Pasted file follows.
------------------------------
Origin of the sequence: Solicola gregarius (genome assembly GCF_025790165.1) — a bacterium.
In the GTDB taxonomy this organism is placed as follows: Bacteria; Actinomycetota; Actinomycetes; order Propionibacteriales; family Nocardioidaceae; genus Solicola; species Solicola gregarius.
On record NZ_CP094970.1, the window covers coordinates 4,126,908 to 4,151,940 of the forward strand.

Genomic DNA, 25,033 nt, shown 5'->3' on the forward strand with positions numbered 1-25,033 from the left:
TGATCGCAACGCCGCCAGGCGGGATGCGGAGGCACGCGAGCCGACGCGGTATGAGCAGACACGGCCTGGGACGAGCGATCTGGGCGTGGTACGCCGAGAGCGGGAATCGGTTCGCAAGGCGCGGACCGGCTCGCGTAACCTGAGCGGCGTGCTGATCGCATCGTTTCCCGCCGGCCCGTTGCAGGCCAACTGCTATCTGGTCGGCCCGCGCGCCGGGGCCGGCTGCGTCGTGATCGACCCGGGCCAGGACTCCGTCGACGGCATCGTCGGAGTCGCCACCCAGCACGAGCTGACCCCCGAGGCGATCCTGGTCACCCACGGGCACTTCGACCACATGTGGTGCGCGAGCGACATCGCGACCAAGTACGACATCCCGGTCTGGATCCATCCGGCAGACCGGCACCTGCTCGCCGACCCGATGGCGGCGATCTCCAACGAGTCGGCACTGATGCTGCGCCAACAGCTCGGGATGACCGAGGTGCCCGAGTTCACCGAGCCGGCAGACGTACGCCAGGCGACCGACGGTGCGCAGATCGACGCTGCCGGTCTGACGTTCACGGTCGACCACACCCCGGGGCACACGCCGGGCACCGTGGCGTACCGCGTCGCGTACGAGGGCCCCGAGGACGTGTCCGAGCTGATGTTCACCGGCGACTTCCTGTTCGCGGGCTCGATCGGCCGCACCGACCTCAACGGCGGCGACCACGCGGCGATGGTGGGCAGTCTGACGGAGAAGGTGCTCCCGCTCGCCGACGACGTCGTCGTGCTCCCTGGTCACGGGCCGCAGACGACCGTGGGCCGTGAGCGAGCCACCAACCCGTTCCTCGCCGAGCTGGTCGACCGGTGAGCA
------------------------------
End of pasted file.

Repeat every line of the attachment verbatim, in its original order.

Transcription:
Origin of the sequence: Solicola gregarius (genome assembly GCF_025790165.1) — a bacterium.
In the GTDB taxonomy this organism is placed as follows: Bacteria; Actinomycetota; Actinomycetes; order Propionibacteriales; family Nocardioidaceae; genus Solicola; species Solicola gregarius.
On record NZ_CP094970.1, the window covers coordinates 4,126,908 to 4,151,940 of the forward strand.

Genomic DNA, 25,033 nt, shown 5'->3' on the forward strand with positions numbered 1-25,033 from the left:
TGATCGCAACGCCGCCAGGCGGGATGCGGAGGCACGCGAGCCGACGCGGTATGAGCAGACACGGCCTGGGACGAGCGATCTGGGCGTGGTACGCCGAGAGCGGGAATCGGTTCGCAAGGCGCGGACCGGCTCGCGTAACCTGAGCGGCGTGCTGATCGCATCGTTTCCCGCCGGCCCGTTGCAGGCCAACTGCTATCTGGTCGGCCCGCGCGCCGGGGCCGGCTGCGTCGTGATCGACCCGGGCCAGGACTCCGTCGACGGCATCGTCGGAGTCGCCACCCAGCACGAGCTGACCCCCGAGGCGATCCTGGTCACCCACGGGCACTTCGACCACATGTGGTGCGCGAGCGACATCGCGACCAAGTACGACATCCCGGTCTGGATCCATCCGGCAGACCGGCACCTGCTCGCCGACCCGATGGCGGCGATCTCCAACGAGTCGGCACTGATGCTGCGCCAACAGCTCGGGATGACCGAGGTGCCCGAGTTCACCGAGCCGGCAGACGTACGCCAGGCGACCGACGGTGCGCAGATCGACGCTGCCGGTCTGACGTTCACGGTCGACCACACCCCGGGGCACACGCCGGGCACCGTGGCGTACCGCGTCGCGTACGAGGGCCCCGAGGACGTGTCCGAGCTGATGTTCACCGGCGACTTCCTGTTCGCGGGCTCGATCGGCCGCACCGACCTCAACGGCGGCGACCACGCGGCGATGGTGGGCAGTCTGACGGAGAAGGTGCTCCCGCTCGCCGACGACGTCGTCGTGCTCCCTGGTCACGGGCCGCAGACGACCGTGGGCCGTGAGCGAGCCACCAACCCGTTCCTCGCCGAGCTGGTCGACCGGTGAGCA